Recession fears have largely subsided since a tumultuous summer that saw the Federal Reserve step in to bail out repo markets while also cutting rates, numerous inversions of the yield curve and several months of contraction in the manufacturing sector.
But DoubleLine Capital CEO and “Bond King” Jeffrey Gundlach is always on the lookout for signs of a potential recession on the economic horizon because, after all, it’s his job.
“People say, ‘Gundlach, you always find like seven risks for every one that exists. And I say: ‘That’s my job — to look for risk,'” he said at a recent company event in Chicago. “A lot of people, what they do is look for nonrisk. They see risk and they come up with some sort of a rationale for why it really isn’t going to be a problem.”
But when analyzing portfolio allocation he always has one simple question at the top of his mind: Do we see a recession coming?
And when gauging the percentage chances of an impending recession, Gundlach‘s top recession indicators include the Conference Board Leading Economic Index, general consumer confidence and jobless claims.
For the Conference Board Leading Economic Index, otherwise known as the LEI, the Bond King looks at the year-over-year numbers.
“That really bears watching because every single recession has had a necessary condition of leading indicators being negative first,” Gundlach explained. “We’re very close to zero (according to the latest reading).”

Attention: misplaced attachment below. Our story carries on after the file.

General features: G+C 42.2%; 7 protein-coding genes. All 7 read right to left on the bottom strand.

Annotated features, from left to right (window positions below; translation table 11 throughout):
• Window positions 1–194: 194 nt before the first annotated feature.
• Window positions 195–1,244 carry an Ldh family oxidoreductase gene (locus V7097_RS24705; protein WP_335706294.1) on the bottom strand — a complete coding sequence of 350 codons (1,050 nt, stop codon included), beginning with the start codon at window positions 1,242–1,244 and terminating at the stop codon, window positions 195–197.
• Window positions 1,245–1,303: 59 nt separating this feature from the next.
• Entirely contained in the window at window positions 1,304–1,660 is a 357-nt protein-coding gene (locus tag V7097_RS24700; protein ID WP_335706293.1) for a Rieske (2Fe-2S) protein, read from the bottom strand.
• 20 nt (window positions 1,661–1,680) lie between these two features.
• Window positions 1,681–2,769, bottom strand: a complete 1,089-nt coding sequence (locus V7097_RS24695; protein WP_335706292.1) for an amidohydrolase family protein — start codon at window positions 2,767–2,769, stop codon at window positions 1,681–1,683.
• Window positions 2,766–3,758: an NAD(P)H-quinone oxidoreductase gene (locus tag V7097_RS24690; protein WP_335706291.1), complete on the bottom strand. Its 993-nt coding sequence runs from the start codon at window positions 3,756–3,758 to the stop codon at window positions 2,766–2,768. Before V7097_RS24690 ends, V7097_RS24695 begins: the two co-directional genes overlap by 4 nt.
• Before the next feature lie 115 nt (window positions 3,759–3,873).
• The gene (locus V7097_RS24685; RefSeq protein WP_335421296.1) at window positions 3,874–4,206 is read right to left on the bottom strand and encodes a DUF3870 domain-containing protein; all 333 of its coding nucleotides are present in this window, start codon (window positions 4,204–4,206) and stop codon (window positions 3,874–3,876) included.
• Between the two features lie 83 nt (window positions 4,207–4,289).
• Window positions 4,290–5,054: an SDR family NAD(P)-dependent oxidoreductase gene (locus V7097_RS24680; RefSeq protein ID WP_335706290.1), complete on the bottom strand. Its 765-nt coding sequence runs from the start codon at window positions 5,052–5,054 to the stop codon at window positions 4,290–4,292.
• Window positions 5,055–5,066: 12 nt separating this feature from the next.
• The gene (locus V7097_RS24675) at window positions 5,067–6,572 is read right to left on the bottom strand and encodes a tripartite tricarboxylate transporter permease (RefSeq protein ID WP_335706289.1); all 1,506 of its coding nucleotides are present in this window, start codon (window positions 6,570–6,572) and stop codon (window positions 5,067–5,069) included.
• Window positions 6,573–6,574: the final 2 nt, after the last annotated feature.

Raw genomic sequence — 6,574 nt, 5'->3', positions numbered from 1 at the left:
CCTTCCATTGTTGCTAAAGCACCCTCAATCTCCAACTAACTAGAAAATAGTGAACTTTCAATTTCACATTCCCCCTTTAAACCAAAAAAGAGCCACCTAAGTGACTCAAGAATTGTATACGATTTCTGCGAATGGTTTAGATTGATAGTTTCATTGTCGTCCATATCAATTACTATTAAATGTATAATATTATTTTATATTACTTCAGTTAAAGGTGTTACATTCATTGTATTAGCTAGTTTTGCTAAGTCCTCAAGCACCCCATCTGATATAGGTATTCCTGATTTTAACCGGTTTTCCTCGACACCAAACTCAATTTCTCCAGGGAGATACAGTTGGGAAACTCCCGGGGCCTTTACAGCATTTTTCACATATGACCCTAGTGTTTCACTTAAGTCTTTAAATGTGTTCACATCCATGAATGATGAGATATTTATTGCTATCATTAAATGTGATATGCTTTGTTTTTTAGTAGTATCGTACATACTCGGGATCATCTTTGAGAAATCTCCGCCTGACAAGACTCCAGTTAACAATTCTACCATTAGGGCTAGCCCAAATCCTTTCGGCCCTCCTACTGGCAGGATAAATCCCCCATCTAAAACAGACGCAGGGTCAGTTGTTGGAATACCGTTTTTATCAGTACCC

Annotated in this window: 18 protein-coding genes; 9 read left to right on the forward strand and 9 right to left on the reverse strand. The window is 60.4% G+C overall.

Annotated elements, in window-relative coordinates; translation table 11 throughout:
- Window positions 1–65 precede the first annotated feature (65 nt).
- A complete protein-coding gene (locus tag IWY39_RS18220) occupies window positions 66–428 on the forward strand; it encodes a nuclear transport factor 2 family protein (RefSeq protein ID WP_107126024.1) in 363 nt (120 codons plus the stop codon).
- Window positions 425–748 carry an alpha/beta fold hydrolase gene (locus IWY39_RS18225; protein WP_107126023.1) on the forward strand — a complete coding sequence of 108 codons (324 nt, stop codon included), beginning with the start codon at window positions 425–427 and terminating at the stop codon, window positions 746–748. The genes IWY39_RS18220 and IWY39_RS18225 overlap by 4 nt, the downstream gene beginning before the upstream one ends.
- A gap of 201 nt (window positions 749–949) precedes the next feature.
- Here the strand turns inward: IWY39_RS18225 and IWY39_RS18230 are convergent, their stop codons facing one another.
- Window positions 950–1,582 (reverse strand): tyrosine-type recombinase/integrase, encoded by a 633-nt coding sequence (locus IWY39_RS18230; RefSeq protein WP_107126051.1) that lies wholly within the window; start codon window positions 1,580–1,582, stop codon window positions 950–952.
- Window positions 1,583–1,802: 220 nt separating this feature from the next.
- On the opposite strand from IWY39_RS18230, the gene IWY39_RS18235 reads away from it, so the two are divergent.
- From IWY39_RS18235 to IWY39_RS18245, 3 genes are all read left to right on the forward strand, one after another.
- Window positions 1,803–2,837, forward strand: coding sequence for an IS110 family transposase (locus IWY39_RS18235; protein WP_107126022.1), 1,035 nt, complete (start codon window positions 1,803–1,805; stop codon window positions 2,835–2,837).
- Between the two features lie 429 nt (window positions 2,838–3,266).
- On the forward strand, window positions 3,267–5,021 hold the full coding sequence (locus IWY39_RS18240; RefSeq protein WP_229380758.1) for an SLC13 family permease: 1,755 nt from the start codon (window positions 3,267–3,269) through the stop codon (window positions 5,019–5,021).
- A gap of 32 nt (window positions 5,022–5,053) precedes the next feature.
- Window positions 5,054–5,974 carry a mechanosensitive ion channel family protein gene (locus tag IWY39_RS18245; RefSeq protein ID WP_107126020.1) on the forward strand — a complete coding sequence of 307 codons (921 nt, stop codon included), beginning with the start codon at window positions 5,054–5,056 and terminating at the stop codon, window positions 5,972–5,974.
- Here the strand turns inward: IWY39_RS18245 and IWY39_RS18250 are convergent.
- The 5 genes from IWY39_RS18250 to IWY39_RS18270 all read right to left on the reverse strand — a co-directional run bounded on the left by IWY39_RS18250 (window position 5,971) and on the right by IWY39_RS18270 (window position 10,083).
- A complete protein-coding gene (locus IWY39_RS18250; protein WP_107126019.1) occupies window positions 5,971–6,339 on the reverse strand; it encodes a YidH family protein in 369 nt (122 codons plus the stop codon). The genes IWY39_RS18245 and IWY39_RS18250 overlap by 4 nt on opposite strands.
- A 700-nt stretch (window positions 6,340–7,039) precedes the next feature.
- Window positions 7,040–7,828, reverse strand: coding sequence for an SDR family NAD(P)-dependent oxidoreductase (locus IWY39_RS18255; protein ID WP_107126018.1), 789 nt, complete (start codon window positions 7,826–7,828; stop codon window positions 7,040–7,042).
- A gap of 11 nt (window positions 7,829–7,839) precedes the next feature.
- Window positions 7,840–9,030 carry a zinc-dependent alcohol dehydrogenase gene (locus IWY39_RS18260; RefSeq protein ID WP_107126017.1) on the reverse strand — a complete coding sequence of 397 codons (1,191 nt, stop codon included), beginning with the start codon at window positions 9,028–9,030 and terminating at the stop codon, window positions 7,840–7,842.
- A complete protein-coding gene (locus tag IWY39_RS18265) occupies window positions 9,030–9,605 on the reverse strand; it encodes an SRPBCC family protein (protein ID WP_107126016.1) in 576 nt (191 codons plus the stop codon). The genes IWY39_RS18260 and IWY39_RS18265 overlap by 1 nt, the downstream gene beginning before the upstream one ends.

Six months ago, the LEI was at 6.5. Today, it’s at 0.1 year over year, dangerously close to indicating an impending recession.
Next is how consumers ultimately feel at any given moment. Are they spending or saving?
“The other thing that we look at that is almost game over for a recession is consumer confidence,” he said, “which ties into initial unemployment claims.”
And then he looks at how he thinks consumers will feel a year from now.
“About 18 months ago the answer to that question was, ‘I feel horrible about what’s coming in 12 to 18 months — just about as bad as you can,'” he said. “The gap between today and 12 months from now is very large and is exactly as big as it typically is before big recessions.
“What you’ll watch for is when the viewpoint of today deteriorates down and starts to look like the future — so that the big gap goes to zero — that almost definitionally says you’re headed, if not already in, a recession.”
Finally, he looks at jobless claims.
“Now what would cause people to feel lousy about today?” he asked. “Their neighbor losing their job.”
Of Gundlach’s top recession indicators, he called this one a “slam dunk” as far as predicting recessions and when the four-week moving average rises higher than five-year moving average, it’s “game over” for economic growth.
“It’s weird how well it works — and this goes back decades,” he said. “It’s right when you get that crossover that it’s the front edge of the recession.”
Right now, the U.S. is still in good shape on this front with the long-term average at 240,000 while the weekly average are ticking in around 215,000.
“Those are things that really bear watching,” he concluded. “That’s a really good, fast, high-frequency indicator. It’s weekly data so it gives you a good heads-up.”